About the Project


Three views of a jadeitite celt with bulbous protrusion on one face, collected on the Caicos islands before 1878; H: 255mm; W: 85mm; D: 46mm (max). Catalogue no. 25/237, courtesy of the Division of Anthropology, American Museum of Natural History.


Project SIBA (siba [ciba] is the term for ‘stone’ in Classic Taíno dialect) brings together over 300 ‘exotics’ held in eight international museums, the largest study collection of Lucayan stone artefacts ever assembled. Combining a range of studies bridging the arts and sciences (e.g., petrology, iconography) with state-of-the-art, minimally invasive isotope geochemical studies, we aim to explore the wider social, political and economic connections between the archipelago and its wider Caribbean setting. 

Research questions include:

  • What hard stone materials were imported into The Bahamas/Turks and Caicos Islands and, crucially, from where? Did different Bahama/TCI islands or groups of islands exploit different stone sources? This is key to understanding the extent of exchange networks that connected people across, and potentially beyond, the Caribbean.
  • Does a local (Bahama/TCI) style emerge, or do stone artefacts conform stylistically to the original source islands? The curation of finished ‘foreign’ objects suggests a very different underlying social meaning than the re-working of exotic stone into local styles.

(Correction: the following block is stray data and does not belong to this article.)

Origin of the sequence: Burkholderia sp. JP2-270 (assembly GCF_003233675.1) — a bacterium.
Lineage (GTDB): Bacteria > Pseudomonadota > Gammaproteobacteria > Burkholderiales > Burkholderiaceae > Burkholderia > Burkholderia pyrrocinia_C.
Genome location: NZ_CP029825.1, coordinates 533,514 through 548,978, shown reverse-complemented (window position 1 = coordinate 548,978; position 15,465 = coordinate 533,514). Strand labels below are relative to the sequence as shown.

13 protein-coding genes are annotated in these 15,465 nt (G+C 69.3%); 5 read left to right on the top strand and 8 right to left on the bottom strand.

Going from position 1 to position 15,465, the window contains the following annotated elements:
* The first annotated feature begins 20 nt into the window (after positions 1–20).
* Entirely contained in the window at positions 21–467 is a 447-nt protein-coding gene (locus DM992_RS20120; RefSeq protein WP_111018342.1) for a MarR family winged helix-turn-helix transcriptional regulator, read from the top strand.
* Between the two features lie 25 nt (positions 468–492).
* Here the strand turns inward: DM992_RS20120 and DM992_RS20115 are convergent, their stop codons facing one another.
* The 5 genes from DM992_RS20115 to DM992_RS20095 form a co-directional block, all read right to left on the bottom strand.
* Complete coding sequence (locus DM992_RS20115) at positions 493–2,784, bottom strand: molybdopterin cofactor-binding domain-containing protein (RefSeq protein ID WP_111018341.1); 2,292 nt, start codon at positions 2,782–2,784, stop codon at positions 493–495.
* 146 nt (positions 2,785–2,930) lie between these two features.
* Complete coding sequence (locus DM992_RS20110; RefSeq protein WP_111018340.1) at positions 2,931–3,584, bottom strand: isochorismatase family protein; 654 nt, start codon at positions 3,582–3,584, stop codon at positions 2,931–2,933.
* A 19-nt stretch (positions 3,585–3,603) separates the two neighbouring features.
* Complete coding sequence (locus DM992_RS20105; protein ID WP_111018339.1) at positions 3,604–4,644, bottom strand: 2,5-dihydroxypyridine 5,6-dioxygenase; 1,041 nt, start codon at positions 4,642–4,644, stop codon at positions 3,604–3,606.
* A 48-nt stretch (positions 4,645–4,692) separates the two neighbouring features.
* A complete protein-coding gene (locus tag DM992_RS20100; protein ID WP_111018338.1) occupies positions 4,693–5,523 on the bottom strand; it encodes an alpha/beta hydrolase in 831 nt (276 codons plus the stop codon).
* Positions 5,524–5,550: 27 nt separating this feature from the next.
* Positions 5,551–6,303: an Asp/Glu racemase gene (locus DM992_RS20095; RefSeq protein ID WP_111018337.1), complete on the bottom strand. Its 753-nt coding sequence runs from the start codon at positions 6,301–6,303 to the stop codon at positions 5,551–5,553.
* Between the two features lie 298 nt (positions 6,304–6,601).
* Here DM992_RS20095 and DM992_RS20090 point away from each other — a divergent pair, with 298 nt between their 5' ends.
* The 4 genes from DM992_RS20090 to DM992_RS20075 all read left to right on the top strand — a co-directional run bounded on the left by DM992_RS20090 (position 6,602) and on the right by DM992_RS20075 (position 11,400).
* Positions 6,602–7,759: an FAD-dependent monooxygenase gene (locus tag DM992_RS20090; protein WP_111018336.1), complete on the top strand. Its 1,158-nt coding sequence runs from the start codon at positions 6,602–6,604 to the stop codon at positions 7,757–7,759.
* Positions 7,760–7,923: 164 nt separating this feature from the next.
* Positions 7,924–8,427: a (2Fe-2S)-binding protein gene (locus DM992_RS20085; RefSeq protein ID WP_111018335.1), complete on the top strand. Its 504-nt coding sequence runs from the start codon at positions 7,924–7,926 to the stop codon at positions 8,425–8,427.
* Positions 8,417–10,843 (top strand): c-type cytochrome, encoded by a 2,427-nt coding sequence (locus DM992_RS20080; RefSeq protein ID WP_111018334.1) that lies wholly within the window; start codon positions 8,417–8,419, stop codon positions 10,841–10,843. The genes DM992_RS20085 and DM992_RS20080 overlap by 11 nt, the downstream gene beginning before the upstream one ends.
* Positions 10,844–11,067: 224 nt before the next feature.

• Was there a preference for particular stone materials/artefacts and was this preference based on availability, material properties, function, symbolic value, long-distance ‘exoticness’ or a combination of these?
  • ŸDid Bahamian islands with evidence for high status artefacts such as duhos (ceremonial seats), also have a high incidence of imported stone artefacts, and were these artefacts sourced from a specific island (e.g., Hispaniola or Cuba) or more widely? This will inform on socio-cultural developments and inter-island connections.
  • Given the difficulty in acquisition of these materials, and their circulation over potentially long distances, can we document re-working (e.g., large celts reduced over time to smaller stubs), or are most in a pristine, un-used state (this goes to the issue of function vs. value)?

Our approach is integrative, spanning style, iconography, provenance and manufacture. The detailed geochemistry and petrology data will provide provenance information, and a context for assessing the wider implications and significance of the artefacts. This study will provide a wealth of new data for Bahamian/TCI imported stone artefacts in museum collections, facilitating a discussion of their meaning to the people who made, traded and valued them.


A group of celts from various Bahamian islands in the Arnold collection at the Peabody Museum of Natural History, New Haven, USA. Courtesy Peabody Museum of Natural History.